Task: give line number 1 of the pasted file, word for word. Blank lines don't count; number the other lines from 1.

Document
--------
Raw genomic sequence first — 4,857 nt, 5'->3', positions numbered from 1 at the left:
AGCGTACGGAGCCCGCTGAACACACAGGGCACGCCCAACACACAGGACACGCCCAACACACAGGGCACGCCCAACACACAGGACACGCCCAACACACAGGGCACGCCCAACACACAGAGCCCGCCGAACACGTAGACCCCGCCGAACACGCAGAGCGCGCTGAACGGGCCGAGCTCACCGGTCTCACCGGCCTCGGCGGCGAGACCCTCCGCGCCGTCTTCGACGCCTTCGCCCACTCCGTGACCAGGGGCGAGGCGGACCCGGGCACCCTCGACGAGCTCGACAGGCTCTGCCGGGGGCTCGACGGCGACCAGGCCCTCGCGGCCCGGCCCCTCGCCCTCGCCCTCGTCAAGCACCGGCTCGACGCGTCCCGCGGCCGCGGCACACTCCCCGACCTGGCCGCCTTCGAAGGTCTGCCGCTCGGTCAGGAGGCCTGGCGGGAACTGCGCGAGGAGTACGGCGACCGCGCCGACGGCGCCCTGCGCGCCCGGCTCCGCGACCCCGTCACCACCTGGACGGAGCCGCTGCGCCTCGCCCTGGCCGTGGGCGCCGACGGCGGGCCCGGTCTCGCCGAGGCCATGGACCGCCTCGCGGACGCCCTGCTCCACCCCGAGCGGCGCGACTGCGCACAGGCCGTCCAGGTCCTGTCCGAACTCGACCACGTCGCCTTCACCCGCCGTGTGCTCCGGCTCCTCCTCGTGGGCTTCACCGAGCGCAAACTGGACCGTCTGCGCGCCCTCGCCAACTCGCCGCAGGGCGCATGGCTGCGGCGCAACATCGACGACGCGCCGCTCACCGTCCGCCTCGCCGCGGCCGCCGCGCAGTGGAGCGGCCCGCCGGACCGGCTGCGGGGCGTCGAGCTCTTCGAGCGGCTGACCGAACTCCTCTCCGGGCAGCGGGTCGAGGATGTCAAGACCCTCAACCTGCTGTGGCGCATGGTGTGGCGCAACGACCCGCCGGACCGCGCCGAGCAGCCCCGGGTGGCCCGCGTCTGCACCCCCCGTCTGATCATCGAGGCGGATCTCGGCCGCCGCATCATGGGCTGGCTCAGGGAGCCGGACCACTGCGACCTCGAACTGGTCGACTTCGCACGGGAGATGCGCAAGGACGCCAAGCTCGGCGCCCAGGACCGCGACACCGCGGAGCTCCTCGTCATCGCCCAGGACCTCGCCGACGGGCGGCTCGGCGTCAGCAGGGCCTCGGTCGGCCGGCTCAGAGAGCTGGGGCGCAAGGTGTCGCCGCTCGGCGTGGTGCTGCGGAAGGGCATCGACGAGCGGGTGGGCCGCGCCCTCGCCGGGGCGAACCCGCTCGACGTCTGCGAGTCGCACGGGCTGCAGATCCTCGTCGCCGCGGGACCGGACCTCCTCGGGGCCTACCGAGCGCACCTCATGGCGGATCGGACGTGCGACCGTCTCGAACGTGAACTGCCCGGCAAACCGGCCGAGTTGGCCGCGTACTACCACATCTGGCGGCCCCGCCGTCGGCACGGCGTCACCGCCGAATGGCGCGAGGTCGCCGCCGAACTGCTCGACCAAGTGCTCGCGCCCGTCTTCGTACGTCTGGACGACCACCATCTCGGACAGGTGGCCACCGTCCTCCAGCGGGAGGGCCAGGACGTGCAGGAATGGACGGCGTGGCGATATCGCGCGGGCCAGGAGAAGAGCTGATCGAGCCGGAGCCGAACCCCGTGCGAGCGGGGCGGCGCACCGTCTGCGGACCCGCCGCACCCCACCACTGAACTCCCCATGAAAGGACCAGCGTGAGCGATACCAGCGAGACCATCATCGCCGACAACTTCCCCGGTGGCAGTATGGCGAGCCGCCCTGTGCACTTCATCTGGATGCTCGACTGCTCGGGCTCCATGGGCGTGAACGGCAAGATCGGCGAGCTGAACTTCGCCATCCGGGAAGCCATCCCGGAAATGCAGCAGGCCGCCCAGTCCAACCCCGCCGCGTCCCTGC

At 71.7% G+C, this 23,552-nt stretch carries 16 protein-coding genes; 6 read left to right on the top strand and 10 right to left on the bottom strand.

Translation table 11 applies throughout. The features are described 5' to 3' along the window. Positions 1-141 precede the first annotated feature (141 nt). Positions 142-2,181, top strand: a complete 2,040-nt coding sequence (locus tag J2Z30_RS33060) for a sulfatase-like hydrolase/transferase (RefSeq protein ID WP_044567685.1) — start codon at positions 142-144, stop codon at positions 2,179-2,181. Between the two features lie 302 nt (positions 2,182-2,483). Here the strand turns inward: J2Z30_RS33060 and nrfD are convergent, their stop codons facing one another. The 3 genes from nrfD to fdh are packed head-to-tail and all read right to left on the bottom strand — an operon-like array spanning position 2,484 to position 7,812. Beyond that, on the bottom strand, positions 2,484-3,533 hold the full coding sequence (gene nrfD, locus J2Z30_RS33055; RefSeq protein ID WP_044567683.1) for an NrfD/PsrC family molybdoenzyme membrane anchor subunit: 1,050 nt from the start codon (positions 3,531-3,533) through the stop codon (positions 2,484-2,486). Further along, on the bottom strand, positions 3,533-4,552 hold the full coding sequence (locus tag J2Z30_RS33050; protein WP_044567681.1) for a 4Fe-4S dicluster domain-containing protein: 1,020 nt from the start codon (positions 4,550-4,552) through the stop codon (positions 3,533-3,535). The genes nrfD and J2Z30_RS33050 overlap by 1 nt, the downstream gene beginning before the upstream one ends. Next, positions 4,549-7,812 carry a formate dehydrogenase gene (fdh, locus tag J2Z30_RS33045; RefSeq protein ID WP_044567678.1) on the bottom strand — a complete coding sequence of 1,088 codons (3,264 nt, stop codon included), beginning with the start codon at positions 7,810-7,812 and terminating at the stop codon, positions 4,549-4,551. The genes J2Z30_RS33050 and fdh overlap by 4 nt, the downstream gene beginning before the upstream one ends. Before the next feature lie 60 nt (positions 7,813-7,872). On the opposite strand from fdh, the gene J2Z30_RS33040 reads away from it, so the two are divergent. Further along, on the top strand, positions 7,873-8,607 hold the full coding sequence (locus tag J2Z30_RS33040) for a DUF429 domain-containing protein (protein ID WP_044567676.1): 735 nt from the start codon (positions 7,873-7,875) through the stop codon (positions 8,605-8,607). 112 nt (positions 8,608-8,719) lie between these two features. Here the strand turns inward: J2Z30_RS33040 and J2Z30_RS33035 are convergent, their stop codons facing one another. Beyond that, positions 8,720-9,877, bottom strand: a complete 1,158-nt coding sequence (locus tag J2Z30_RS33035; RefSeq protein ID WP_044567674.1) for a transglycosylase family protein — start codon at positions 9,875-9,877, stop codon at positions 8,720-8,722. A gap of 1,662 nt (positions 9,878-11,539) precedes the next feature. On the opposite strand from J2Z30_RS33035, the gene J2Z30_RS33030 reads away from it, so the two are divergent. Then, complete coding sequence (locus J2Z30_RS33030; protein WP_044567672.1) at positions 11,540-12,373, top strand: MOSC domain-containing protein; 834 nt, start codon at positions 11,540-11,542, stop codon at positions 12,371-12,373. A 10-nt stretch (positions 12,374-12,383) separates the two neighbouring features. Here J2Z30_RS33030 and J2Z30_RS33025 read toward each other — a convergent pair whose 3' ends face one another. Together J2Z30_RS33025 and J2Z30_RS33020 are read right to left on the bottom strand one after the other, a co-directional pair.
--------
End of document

Raw genomic sequence first — 4,857 nt, 5'->3', positions numbered from 1 at the left: